Welcome back to Toy Aisle, io9's regular roundup of the latest in nerdy toy news. This week, Lego’s Speed Champions line takes a dip into the licensed world, and not to be outdone, Mattel’s Mega Construx line heads to Snake Mountain for a mighty He-Man set. Plus, you’re going to need some swanky accessories to build all these kits on, right? Check it out!
For a few years now, Lego’s $20 Speed Champions sets have been an accessible and affordable alternative to Lego’s giant Technic recreations of iconic super cars. To date, the line has featured licensed versions of real exotic cars, but this year Lego is introducing some of Hollywood’s most iconic rides, starting with a 298-piece recreation of James Bond’s Aston Martin DB5, and a 345-piece version of Dominic Toretto’s 1970 Dodge Charger R/T from Fast & Furious. Both sets include a minifigure (Bond and Dom, respectively) and accessories, such as swappable license plates for the DB5, and both will be available for sale starting August 1.
It’s not easy to take on one of the most popular toy lines in the entire world with your own inter-locking brick system—Lego fans are incredibly loyal and devoted—but Mattel’s Mega Construx line has some properties you’ll never see Lego release, including Mattel’s own Masters of the Universe. If you needed a compelling reason to even consider thinking about buying a box of Mega Construx bricks, this 3,802-piece recreation of Skeletor’s Snake Mountain could be it. It’s available for pre-order starting today for $321 and includes features like a suspension bridge, breakaway escape walls, a posable snake wrapping around it, and micro action figures of Thunder Punch He-Man, Dragon Blaster Skeletor, Evil-Lyn, Trap Jaw, Webstor, and Ram Man.
Struggling with a Vecna-sized hole in your heart after binge-watching season four of Stranger Things? Bandai Namco is bringing a 6.3-inch version of the Upside Down’s resident baddie to its Void series, featuring loads of articulation and, quite frankly, a level of detail we’re a little uncomfortable with. Maybe turn down the veins by about 10% and we’ll eagerly pre-order this $32 Vecna figure which is expected to ship out sometime in December.
As Lego starts to increase its pricing, its smaller sets might soon be the best way to get your brick fix without breaking the bank. It’s not technically part of Lego’s excellent Architecture collection, but this new miniature recreation of Disneyland’s Haunted Mansion looks like it would fit right in with city skylines and the Great Pyramid of Giza. The 680-piece set includes a butler minifigure and is mostly designed for display, with the back of the mansion revealing the ride’s gallery, dining room, and tiny paintings of the Hitchhiking Ghosts, Madame Leota, and the Gravekeeper. It will be available starting August 1 for $40.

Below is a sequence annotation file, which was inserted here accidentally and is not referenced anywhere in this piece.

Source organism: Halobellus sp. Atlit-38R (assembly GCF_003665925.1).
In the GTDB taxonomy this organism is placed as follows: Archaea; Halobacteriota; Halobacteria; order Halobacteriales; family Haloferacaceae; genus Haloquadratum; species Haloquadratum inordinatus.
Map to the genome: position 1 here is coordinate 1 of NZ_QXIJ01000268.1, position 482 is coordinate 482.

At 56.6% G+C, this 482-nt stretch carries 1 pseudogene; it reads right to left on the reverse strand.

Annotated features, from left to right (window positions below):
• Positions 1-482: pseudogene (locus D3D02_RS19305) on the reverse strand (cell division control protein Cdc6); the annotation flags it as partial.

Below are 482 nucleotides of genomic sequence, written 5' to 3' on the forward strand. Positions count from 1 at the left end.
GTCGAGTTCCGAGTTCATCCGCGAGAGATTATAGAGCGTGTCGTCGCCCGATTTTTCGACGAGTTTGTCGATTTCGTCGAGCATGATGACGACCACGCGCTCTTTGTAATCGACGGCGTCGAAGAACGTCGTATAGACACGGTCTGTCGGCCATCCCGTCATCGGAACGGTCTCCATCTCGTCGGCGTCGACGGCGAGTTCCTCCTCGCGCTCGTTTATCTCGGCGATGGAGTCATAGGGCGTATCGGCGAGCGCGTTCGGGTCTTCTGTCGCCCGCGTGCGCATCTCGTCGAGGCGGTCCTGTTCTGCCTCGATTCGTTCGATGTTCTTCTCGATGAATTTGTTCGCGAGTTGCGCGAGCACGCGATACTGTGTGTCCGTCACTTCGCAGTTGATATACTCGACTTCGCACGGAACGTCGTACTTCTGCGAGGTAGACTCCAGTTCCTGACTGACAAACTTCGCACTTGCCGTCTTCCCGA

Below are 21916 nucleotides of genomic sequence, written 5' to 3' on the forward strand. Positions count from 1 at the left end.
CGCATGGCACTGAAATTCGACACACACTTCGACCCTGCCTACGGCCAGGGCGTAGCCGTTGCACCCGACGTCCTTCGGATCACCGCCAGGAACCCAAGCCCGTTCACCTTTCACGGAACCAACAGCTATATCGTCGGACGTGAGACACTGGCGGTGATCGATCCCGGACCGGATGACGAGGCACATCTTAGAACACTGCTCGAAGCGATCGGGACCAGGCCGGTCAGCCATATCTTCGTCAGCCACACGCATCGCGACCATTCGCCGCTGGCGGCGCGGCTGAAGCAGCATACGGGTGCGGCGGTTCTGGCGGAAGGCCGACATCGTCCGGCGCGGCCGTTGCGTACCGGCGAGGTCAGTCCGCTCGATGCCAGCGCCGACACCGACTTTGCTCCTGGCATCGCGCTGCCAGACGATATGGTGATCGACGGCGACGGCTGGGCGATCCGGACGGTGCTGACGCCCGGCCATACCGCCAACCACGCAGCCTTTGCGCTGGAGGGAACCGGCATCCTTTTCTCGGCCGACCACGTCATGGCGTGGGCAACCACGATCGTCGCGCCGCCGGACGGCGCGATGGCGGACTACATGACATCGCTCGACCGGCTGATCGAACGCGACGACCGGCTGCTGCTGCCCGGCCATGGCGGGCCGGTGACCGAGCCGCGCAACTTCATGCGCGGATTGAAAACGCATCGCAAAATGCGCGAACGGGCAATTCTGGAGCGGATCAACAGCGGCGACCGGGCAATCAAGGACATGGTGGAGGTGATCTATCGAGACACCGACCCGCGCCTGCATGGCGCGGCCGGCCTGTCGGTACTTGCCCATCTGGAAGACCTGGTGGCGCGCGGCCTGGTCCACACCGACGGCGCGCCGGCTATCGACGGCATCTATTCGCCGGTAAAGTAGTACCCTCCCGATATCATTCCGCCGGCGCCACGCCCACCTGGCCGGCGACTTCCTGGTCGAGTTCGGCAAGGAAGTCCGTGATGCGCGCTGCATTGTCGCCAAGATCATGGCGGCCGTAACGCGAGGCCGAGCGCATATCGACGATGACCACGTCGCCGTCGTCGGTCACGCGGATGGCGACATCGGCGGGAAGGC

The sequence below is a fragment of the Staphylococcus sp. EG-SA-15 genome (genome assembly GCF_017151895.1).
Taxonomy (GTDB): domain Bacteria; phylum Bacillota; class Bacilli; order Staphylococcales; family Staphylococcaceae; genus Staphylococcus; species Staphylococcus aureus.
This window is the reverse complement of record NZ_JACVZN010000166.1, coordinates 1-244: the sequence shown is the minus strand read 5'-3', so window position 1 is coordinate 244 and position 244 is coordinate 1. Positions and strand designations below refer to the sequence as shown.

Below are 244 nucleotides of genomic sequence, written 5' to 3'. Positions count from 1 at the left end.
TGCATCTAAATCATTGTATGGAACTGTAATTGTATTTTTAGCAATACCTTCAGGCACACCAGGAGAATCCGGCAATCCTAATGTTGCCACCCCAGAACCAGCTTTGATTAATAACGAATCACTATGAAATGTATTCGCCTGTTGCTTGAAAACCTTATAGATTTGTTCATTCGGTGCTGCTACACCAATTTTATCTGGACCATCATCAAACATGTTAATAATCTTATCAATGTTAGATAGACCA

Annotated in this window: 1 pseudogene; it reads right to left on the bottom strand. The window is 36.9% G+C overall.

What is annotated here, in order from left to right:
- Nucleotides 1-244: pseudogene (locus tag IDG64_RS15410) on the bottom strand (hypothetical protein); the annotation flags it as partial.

The heroes in a half-shell just can’t stop crossing over with folks lately, and it’s a trip to Hawkins that brings us their latest team-up: an unlikely pairing between the original Mirage Comics era of the Ninja Turtles with Stranger Things’ stars. Four sets will be available exclusive to Target starting this year, with the release of sets featuring Leonardo and Eleven, and Rafael and Hopper, this October, with two more sets with Donatello and Lucas, and Michelangelo and Dustin, due for release in February 2023. As well as the two figures, each set includes a variety of accessories, including the turtles’ iconic weapons, while the Stranger Things characters come with things like flashlights, guns and bats, and backpacks. If that wasn’t enough, there’s also the ultimate TMNT/Stranger Things mash-up accessory for each turtle: a ninja throwing star made out of Eggo waffles. Each two pack will cost $40, and the Leo/Eleven and Raf/Hopper sets are available to preorder at Target now. [Target]
For serious MOC (my own creation) Lego builders, a new project doesn’t just involve sitting in front of a bin of parts for hours, there’s some serious planning and designing involved, which is why MOC.Industries created this $25, 45x30 centimeter Lego building mat. Similar to the self-healing cutting boards used by modelers, the mat features grids representing the dimensions of actual Lego bricks with the left side referencing plates and bricks stacked atop each other and the right side showing the dimensions of studs-up bricks next to each other. The mat also features a 1:1 scale sketch of a minifigure, allowing builders to more easily design models at minifig scale.
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